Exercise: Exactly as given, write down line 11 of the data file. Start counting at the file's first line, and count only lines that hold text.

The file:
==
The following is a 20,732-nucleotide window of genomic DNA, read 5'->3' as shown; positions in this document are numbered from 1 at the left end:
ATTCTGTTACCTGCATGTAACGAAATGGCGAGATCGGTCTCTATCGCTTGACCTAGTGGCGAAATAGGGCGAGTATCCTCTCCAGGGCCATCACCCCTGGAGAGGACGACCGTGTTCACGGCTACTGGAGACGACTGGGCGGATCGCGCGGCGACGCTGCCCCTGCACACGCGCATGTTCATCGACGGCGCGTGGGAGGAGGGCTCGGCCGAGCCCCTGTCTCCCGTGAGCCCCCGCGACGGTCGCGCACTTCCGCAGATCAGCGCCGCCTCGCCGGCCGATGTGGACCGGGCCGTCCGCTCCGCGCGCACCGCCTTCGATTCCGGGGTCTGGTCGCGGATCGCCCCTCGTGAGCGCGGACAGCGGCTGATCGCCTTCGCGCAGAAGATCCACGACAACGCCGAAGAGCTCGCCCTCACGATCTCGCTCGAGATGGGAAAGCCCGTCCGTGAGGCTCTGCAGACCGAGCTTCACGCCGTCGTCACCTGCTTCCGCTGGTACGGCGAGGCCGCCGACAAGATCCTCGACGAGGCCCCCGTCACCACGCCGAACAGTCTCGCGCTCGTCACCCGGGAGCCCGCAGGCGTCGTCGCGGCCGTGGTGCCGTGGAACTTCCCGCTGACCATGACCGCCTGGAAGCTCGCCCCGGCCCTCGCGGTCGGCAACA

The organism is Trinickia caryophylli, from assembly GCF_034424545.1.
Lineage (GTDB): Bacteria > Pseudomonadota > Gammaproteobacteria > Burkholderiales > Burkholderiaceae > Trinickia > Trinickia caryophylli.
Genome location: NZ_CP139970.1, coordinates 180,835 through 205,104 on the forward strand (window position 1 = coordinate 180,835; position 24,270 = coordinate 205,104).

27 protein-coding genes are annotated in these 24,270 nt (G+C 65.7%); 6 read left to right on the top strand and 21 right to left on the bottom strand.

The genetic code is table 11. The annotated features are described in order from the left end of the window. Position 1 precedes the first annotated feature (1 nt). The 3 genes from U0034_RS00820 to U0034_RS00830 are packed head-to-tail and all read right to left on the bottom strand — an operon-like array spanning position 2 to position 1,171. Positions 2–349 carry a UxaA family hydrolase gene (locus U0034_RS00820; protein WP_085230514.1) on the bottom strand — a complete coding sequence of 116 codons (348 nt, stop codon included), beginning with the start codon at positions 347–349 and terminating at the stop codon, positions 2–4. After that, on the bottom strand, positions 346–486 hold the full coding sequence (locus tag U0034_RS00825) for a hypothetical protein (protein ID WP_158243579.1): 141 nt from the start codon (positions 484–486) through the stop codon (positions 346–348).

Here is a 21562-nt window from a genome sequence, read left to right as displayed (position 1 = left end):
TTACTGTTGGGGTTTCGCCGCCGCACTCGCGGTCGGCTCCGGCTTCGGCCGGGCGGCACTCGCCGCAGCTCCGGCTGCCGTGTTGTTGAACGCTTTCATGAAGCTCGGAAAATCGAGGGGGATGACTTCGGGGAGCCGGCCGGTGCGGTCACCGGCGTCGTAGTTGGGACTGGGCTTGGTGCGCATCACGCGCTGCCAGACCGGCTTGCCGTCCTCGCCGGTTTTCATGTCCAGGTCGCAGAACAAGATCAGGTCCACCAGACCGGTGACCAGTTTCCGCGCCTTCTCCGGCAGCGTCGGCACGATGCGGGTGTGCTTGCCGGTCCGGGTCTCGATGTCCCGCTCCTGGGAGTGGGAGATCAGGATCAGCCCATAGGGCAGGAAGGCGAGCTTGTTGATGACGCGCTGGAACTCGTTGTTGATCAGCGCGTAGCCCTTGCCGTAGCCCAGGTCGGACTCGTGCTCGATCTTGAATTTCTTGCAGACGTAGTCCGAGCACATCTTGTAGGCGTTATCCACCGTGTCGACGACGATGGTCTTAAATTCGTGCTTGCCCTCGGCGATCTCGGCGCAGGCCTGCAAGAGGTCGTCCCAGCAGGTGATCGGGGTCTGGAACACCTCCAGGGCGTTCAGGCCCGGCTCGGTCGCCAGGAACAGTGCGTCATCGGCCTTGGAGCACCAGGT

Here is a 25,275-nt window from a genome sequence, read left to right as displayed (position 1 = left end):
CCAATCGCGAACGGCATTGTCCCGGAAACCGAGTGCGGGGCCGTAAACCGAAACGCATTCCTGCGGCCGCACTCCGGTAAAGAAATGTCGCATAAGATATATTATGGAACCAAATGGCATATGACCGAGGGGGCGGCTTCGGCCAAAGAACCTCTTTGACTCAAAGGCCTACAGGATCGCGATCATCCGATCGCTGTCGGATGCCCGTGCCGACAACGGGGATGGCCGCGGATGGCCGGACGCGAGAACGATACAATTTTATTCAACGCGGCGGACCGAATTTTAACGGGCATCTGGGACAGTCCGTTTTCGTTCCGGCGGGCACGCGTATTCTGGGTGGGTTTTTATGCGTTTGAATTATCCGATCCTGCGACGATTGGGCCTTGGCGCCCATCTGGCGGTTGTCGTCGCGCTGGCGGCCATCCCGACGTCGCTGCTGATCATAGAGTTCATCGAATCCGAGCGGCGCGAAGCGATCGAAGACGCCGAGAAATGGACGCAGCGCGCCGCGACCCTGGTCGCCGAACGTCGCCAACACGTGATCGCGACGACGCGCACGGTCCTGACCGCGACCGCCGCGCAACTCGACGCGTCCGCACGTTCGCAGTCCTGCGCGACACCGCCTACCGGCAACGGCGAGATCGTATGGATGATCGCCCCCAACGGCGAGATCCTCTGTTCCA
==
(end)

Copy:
CCAATCGCGAACGGCATTGTCCCGGAAACCGAGTGCGGGGCCGTAAACCGAAACGCATTCCTGCGGCCGCACTCCGGTAAAGAAATGTCGCATAAGATATATTATGGAACCAAATGGCATATGACCGAGGGGGCGGCTTCGGCCAAAGAACCTCTTTGACTCAAAGGCCTACAGGATCGCGATCATCCGATCGCTGTCGGATGCCCGTGCCGACAACGGGGATGGCCGCGGATGGCCGGACGCGAGAACGATACAATTTTATTCAACGCGGCGGACCGAATTTTAACGGGCATCTGGGACAGTCCGTTTTCGTTCCGGCGGGCACGCGTATTCTGGGTGGGTTTTTATGCGTTTGAATTATCCGATCCTGCGACGATTGGGCCTTGGCGCCCATCTGGCGGTTGTCGTCGCGCTGGCGGCCATCCCGACGTCGCTGCTGATCATAGAGTTCATCGAATCCGAGCGGCGCGAAGCGATCGAAGACGCCGAGAAATGGACGCAGCGCGCCGCGACCCTGGTCGCCGAACGTCGCCAACACGTGATCGCGACGACGCGCACGGTCCTGACCGCGACCGCCGCGCAACTCGACGCGTCCGCACGTTCGCAGTCCTGCGCGACACCGCCTACCGGCAACGGCGAGATCGTATGGATGATCGCCCCCAACGGCGAGATCCTCTGTTCCA